The dollar pushed higher against a currency basket on Thursday, boosted by data showing that U.S. import prices rose more than forecast in February, fueling expectations for a pickup in inflation this year.
The U.S. dollar index, which measures the greenback’s strength against a basket of six major currencies, was up 0.17% at 89.91 by 09:02 AM ET (13:02 GMT).
The dollar found some support after the Labor Department reported that import pricesrose 0.4% last month, compared to forecasts for a more modest increase of 0.3%.
The report came after data earlier this week pointed to steady gains in consumer and producer price inflation last month, supporting expectations that the Federal Reserve will likely stick to a gradual pace of interest rate increases this year.
The Fed is expected to hike rates three times this year, with the first hike anticipated at next week’s policy meeting.
At the same time, another report showed that U.S. initial jobless claims fell last week, pointing to continued strength in the labor market.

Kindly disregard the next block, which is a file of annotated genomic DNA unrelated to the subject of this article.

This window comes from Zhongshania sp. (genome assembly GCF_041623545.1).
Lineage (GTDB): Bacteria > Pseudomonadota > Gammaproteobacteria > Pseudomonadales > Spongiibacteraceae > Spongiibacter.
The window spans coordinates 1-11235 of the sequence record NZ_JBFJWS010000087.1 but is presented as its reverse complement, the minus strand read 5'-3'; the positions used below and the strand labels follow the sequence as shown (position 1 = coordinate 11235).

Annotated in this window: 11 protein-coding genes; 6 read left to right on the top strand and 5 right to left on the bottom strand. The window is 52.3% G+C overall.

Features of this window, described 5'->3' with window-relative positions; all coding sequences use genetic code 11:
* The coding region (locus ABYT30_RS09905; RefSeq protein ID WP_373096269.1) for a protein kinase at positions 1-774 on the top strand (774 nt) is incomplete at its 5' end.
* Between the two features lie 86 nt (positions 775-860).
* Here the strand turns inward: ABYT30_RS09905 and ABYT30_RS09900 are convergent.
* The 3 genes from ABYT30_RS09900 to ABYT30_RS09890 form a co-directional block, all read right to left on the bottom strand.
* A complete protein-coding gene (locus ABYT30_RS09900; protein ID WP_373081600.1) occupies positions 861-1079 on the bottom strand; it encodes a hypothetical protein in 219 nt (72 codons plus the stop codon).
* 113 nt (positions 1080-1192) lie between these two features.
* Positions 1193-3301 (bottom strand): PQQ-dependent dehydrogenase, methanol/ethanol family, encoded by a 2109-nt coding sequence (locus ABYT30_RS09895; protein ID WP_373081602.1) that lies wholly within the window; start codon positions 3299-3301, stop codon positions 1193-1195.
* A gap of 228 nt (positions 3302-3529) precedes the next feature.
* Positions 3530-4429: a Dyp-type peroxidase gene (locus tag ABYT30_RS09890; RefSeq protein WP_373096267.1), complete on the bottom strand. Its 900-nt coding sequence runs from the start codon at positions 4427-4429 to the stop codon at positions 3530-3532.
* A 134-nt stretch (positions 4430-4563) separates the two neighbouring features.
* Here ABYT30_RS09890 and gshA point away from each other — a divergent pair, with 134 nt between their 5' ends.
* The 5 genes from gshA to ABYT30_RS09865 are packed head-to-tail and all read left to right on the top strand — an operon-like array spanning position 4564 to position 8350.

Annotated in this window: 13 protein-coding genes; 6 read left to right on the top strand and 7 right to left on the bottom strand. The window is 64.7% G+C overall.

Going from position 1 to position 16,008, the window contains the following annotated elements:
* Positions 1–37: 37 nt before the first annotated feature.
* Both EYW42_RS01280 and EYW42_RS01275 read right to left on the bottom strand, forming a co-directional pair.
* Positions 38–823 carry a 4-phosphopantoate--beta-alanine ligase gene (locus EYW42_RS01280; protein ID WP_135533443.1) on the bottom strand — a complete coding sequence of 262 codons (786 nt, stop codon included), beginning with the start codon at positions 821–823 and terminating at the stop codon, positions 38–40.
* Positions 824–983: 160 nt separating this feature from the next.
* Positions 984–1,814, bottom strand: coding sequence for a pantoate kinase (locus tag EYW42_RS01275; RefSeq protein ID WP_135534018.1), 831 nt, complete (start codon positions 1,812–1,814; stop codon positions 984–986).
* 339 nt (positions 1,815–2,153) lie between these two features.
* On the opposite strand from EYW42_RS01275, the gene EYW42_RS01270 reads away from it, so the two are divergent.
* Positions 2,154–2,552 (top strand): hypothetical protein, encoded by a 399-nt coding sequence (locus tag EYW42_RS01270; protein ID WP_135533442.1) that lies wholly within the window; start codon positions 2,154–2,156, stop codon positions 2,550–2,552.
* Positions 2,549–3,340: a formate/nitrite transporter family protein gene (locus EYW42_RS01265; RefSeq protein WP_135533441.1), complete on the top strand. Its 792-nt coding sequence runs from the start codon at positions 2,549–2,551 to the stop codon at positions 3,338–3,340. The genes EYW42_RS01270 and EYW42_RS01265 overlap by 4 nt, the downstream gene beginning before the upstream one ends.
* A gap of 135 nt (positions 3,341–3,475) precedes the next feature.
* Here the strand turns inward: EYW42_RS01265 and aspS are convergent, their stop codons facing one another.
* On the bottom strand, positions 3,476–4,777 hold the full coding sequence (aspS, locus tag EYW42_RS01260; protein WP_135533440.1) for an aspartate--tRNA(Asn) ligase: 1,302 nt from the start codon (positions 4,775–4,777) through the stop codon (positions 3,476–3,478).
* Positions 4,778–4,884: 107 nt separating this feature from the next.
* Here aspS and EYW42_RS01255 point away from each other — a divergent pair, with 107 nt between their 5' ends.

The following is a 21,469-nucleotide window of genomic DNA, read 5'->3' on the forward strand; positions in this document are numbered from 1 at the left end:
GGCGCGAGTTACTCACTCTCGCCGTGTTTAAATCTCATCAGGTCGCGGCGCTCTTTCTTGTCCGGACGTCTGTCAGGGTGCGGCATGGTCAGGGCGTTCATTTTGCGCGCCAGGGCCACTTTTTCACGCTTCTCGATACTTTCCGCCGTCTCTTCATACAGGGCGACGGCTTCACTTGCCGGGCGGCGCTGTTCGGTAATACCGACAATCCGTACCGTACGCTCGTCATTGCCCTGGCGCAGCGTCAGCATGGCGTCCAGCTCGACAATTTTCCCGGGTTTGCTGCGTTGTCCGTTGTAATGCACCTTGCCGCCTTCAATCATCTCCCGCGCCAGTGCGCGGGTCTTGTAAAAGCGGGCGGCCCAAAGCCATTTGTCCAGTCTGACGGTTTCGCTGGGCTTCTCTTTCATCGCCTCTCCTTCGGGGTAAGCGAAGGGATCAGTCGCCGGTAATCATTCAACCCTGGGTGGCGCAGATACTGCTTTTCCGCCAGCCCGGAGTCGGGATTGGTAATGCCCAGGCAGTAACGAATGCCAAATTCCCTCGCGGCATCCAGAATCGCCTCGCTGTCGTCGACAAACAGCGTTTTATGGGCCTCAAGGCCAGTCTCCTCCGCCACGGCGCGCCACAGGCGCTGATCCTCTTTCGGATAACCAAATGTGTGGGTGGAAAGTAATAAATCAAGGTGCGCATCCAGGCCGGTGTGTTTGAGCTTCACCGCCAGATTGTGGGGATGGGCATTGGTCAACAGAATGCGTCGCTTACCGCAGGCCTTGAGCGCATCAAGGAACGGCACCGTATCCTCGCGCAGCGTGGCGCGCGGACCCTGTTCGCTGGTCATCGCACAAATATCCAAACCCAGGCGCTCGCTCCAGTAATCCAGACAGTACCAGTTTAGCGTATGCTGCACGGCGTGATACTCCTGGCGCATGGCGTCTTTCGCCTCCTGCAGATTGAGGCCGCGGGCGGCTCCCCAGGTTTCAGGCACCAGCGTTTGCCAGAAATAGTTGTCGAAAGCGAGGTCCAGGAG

Separate reports showed that while manufacturing activity in the New York region rose robustly in March, factory activity in the Philadelphia area slowed slightly this month.
The dollar has been pressured lower this week as concerns over trade protectionism and political turmoil in Washington weighed after U.S. President Donald Trump sought to impose tariffs on $60 billion of Chinese imports.
Trade tensions had already mounted after Trump last week announced plans to levy tariffs on U.S. imports of steel and aluminum.
The dollar remained lower against the safe haven yen, with USD/JPY last down 0.31% at 105.98, not far from an overnight low of 105.79.
The euro fell to the day’s lows against the dollar, with EUR/USD down 0.22% to 1.2340.
The pound was also lower against the dollar, with GBP/USD losing 0.18% to trade at 1.3939.